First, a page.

Mindfulness in Sport Masterclass

Mind Body Balance for Success

Woman Practicing MindfulnessMany coaches and sports performers are exploring mindfulness in sport as a way of improving athletic performance and maintaining an excellent balance between body and mind. So whether you are looking to eliminate negative thoughts, focus on the task at hand, or maintain a loose relaxed physical state to aid skilled, coordinated performance mindfulness can be a helpful strategy.

  • Here at Sporting Bounce we have partnered with the Sport Psych Lab to bring you a series of courses and Masterclasses in sport psychology. Written by top sport psychologists with backgrounds in research and practice the Mindfulness in Sport Masterclass has been developed to help outline mindfulness based interventions, provide some practical and helpful strategies so you can practice being mindful in sport and provide an excellent basis for mindfulness training. The course itself comprises professionally produced audio material which you can download to use anywhere so you can listen at your convenience. The audio material also comes with a helpful workbook with very helpful practical strategies and mindfulness exercises to help you develop this skill in sport. The course has been developed to have a practical approach drawing on the latest research exploring the relationship between mindfulness and sport performance. confidence from a sport psychology perspective. So all the practical tips outlined are built on current research and approaches which consider the effect of mindfulness as useful intervention in sport.

So let us explore mindfulness in sport with a brief overview. 

Be good to yourself

Mindfulness is attention to now. It means being present with experience. As simple as it seems, we, as human beings struggle to be here now because our attention is drawn in every direction away from where we are now. With this ever moving focus, we often forget about ourselves. This loss of enlightened self-interest to look after ourselves means we are often at the end of lengthy lists of things to do and be in our lives. Mindfulness is a gift to ourselves, but also to others. When you learn to be good to yourself, others will see your actions and realise that being good to oneself is a necessary and worthwhile pursuit. It seems strange that we should begin with a directive to be good to yourself; however, we need to emphasise now and later that being good to yourself can be a little trickier than expected. We need to find ways and means to be good to ourselves. This is an exciting journey for all of us, so let’s begin.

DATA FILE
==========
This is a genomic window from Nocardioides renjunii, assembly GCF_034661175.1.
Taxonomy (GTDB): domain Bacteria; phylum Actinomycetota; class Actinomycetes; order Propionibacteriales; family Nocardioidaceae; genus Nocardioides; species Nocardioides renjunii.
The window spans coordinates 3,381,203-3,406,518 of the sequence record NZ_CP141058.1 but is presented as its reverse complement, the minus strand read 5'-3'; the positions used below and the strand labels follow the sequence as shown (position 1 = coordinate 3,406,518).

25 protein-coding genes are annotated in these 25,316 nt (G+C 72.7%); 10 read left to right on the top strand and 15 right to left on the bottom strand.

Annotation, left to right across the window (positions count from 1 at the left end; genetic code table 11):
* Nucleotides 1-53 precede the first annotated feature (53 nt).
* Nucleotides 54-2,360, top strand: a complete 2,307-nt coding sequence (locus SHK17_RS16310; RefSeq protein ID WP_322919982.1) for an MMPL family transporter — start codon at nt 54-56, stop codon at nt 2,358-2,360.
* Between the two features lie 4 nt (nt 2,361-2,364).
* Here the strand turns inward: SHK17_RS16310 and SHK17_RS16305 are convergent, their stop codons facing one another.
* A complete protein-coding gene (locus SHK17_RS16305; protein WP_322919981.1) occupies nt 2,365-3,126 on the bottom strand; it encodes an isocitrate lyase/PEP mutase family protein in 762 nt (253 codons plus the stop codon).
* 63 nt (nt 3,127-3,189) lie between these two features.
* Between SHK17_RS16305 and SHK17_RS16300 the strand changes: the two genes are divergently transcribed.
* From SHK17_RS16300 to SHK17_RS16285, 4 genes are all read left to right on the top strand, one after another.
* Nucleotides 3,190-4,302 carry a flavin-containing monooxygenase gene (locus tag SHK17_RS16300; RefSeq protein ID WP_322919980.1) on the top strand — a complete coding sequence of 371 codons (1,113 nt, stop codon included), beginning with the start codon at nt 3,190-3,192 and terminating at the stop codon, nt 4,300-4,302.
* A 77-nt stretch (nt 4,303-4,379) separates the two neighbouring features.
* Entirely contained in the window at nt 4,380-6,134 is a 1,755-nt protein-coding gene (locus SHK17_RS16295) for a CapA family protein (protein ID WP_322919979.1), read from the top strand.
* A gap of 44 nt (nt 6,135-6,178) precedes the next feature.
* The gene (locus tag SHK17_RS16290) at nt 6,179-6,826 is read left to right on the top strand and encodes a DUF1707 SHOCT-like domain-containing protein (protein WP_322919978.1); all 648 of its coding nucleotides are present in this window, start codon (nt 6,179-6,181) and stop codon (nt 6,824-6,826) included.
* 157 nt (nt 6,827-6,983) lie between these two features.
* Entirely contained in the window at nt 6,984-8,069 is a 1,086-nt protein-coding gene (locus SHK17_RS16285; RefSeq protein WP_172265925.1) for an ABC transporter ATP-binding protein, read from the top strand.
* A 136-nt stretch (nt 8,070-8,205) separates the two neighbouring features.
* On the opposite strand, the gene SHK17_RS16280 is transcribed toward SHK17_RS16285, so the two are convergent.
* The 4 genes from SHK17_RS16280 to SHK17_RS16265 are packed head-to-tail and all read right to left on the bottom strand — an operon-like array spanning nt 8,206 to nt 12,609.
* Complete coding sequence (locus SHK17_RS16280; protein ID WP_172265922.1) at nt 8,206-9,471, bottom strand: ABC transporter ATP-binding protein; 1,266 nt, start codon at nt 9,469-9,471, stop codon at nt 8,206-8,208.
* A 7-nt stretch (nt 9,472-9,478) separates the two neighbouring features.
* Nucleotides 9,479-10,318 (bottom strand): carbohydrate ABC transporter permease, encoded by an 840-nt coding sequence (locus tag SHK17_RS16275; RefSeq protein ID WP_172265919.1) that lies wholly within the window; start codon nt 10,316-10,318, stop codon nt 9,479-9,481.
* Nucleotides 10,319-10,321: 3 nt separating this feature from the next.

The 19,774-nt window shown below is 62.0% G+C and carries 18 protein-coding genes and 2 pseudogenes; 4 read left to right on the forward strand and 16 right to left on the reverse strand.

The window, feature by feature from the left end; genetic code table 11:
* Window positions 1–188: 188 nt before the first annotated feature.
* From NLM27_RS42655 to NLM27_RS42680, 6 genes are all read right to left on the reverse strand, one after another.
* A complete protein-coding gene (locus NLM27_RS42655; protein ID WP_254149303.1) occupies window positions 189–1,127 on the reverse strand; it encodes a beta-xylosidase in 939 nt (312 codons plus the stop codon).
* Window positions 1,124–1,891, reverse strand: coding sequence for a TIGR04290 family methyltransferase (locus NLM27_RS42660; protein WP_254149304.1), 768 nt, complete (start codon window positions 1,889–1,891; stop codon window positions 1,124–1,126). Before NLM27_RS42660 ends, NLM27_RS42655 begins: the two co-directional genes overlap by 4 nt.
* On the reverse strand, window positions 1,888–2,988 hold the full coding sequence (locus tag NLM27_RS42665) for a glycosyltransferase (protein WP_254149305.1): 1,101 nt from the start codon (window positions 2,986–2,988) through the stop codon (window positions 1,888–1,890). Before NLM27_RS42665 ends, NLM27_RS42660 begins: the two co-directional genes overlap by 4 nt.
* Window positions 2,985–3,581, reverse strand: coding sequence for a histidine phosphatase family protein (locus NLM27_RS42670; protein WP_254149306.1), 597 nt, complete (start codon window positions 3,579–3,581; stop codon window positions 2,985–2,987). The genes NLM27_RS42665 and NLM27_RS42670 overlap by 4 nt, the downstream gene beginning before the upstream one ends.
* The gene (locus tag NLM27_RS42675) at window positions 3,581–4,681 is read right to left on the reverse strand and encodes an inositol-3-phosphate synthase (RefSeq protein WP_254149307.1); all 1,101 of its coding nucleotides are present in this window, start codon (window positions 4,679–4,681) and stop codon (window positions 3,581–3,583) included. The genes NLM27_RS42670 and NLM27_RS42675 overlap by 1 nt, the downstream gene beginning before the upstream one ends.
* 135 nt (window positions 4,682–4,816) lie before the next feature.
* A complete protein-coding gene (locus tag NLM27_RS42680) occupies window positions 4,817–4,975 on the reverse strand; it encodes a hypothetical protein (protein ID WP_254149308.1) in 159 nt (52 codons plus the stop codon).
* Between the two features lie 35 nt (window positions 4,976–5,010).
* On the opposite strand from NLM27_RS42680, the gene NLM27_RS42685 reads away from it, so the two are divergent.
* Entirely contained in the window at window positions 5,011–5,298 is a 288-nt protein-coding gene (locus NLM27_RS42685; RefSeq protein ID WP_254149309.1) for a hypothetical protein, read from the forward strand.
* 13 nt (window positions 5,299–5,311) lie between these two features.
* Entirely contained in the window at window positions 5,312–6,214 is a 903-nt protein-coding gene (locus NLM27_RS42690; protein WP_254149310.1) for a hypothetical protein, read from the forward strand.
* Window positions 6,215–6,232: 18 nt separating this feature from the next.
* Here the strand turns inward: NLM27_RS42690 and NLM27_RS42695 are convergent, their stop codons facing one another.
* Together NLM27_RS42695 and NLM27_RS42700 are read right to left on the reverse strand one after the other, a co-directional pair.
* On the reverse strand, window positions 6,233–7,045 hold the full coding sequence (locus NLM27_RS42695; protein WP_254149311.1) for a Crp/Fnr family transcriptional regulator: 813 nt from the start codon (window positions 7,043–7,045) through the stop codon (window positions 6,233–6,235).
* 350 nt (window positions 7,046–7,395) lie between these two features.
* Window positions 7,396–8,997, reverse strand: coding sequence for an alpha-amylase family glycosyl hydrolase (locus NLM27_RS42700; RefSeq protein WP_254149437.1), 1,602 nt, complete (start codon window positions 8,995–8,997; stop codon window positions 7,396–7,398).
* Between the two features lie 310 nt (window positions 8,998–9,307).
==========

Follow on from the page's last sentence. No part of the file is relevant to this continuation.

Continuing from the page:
Breathe

To live more mindfully, we can begin with the breath. The process is simple, yet profound: Breathe in; Breathe out. Our awareness lies with our breath – breathing in and breathing out. Our breathing occurs unconsciously until we attend to our breathing. We can down our breathing or speed it up. Our focus here is to on the breath: Breathe in… Breathe out. Regardless of where we might be, sitting in a changing room, about to hit a golf ball, about to shoot a penalty; we can attend to our breath.